This article was originally published by Radio Free Asia and is reprinted with permission.
Taiwan’s newly appointed representative to its trade and economic office in the United States, Hsiao Bi-khim, has said she will go to bat for the democratic island as a “battle cat” to counter China’s aggressive, “wolf warrior” style of diplomacy.
Hsiao, who started her career as an intern in the same office three decades ago, told journalists shortly after her appointment that she wants to promote ever-closer ties between Washington and Taipei.
A former member of Taiwan’s parliament for the ruling Democratic Progressive Party (DPP), Hsiao told RFA she hopes her approach will serve as a counterweight to China’s aggressive form of “wolf warrior diplomacy” in Washington.
“China has been using its philosophy of ‘wolf warrior diplomacy’ against Taiwan for decades,” Hsiao said. “They have excluded Taiwan from every area and limited Taiwan’s international presence.”
“They have been very cruel and unfair to the people of Taiwan, and now they are using the same methods in countries all over the world,” Hsiao said. “Everyone should update their understanding of the nature of this regime.”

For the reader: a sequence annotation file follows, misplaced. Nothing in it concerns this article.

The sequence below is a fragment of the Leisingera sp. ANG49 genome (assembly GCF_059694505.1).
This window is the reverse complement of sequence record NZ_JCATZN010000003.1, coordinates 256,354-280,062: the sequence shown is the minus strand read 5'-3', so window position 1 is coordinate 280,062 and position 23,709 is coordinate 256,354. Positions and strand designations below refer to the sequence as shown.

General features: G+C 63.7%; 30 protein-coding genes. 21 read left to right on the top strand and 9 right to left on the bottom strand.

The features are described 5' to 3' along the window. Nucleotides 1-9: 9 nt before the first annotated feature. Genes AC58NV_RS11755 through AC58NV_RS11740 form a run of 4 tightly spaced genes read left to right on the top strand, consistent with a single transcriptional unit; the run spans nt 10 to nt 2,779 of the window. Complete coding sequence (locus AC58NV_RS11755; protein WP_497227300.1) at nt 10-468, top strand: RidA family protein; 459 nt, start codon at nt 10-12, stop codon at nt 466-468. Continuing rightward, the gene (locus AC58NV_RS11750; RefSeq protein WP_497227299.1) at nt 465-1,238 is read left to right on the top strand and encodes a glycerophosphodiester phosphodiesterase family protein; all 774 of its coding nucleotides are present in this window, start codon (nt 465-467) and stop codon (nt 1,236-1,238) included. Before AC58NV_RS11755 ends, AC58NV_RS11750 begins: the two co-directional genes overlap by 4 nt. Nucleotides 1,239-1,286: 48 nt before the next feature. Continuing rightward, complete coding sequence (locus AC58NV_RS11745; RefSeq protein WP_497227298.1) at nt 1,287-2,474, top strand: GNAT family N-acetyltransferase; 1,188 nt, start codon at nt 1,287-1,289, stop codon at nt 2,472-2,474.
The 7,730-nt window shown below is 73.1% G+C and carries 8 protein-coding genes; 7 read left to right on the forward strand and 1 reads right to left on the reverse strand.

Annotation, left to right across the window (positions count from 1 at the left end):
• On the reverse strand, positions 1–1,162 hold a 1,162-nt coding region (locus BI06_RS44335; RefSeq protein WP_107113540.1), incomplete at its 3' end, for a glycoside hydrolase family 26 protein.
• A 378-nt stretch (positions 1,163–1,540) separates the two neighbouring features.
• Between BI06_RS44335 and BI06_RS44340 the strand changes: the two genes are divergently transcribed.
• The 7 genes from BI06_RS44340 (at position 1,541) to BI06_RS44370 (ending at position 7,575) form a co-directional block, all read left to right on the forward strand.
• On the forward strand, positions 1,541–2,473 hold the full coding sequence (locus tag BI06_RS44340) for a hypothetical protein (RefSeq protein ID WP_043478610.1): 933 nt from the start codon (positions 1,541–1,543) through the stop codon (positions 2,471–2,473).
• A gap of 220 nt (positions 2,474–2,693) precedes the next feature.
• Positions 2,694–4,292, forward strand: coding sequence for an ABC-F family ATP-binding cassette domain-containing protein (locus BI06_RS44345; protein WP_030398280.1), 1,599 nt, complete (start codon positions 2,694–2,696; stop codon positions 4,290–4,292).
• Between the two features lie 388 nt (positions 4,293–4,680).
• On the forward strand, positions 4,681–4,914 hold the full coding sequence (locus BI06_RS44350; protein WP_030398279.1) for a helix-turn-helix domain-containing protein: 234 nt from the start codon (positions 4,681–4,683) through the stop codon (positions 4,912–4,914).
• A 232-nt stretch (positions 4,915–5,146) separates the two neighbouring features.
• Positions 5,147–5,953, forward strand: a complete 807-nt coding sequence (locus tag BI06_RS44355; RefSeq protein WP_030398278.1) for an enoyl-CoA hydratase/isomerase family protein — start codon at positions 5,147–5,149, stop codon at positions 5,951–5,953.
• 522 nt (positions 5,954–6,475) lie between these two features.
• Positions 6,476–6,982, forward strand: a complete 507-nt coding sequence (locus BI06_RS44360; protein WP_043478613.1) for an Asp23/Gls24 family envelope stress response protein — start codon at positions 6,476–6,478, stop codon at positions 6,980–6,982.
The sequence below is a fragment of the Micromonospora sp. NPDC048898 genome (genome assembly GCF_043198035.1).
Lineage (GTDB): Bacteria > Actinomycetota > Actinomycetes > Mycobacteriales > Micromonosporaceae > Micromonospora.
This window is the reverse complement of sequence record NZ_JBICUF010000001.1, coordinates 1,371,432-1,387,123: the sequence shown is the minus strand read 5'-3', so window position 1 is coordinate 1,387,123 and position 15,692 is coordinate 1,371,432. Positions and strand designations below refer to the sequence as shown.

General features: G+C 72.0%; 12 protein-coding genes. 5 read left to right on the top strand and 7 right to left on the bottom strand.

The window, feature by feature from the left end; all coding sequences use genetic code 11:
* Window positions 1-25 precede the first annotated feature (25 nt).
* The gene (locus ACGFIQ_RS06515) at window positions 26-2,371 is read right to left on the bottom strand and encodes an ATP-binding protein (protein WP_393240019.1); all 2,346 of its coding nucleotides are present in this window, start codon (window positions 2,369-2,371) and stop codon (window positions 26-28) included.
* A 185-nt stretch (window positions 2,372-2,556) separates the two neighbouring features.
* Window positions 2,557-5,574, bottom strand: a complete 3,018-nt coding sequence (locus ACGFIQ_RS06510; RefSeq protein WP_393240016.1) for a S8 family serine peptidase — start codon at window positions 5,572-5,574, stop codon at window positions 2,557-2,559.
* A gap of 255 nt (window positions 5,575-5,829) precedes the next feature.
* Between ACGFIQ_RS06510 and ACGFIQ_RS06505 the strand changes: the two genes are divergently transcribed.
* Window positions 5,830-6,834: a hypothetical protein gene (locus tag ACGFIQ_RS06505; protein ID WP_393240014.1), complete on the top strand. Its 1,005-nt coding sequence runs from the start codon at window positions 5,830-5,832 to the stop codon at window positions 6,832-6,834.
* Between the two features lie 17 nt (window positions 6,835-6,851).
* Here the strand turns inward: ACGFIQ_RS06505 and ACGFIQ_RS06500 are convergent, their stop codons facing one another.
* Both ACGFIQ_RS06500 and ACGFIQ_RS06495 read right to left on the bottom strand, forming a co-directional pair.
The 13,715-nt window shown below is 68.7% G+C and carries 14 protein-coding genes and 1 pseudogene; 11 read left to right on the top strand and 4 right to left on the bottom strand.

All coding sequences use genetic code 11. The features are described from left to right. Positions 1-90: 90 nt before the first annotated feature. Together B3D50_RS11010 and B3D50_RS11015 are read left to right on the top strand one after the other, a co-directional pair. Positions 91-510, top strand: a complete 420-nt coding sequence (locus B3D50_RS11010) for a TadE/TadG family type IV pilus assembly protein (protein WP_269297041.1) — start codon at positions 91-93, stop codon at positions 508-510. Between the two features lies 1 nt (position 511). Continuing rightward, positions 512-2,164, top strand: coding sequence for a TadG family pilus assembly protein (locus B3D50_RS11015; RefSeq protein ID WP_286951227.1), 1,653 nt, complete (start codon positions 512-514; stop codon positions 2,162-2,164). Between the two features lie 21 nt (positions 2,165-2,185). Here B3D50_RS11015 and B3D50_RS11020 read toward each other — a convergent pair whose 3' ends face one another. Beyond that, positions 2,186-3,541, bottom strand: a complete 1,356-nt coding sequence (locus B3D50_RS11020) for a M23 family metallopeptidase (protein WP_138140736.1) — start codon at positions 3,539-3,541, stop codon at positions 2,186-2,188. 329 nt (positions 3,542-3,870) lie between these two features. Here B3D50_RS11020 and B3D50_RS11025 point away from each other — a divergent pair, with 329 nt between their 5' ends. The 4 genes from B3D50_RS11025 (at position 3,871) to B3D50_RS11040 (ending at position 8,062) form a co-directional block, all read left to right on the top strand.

But she said Taiwan’s strong democracy and track record of governance would show that the island has far more resilience and flexibility than an authoritarian regime.
“Cats are more likeable than wolves,” Hsiao said. “And warrior cats are flexible.”
One of Hsiao’s goals is to work towards the Taiwan-U.S. Trade and Investment Framework Agreement (TIFA), or the Taiwan-US Bilateral Trade Agreement (BTA), as well as working towards a U.S. visit for President Tsai Ing-wen.
“This is a common expectation for many Taiwanese people,” she said. “Whether or not it can be met depends on whether the strategic environment is right.”
“We will be looking for opportunities in all of the upheaval,” she added.
Hsiao stepped down from the Legislative Yuan upon the end of her term in 2020, and was named an adviser to the National Security Council in March 2020.
She was appointed Taiwan’s representative to the United States in June, the first woman to hold the position. She was sworn into office on July 20.
Like President Tsai, Hsiao is a cat-lover who is relocating four felines to live with her during her tour of duty in Washington.
Tsai once adopted a cat found by Hsiao in a field after Typhoon Saola, naming it Think Think.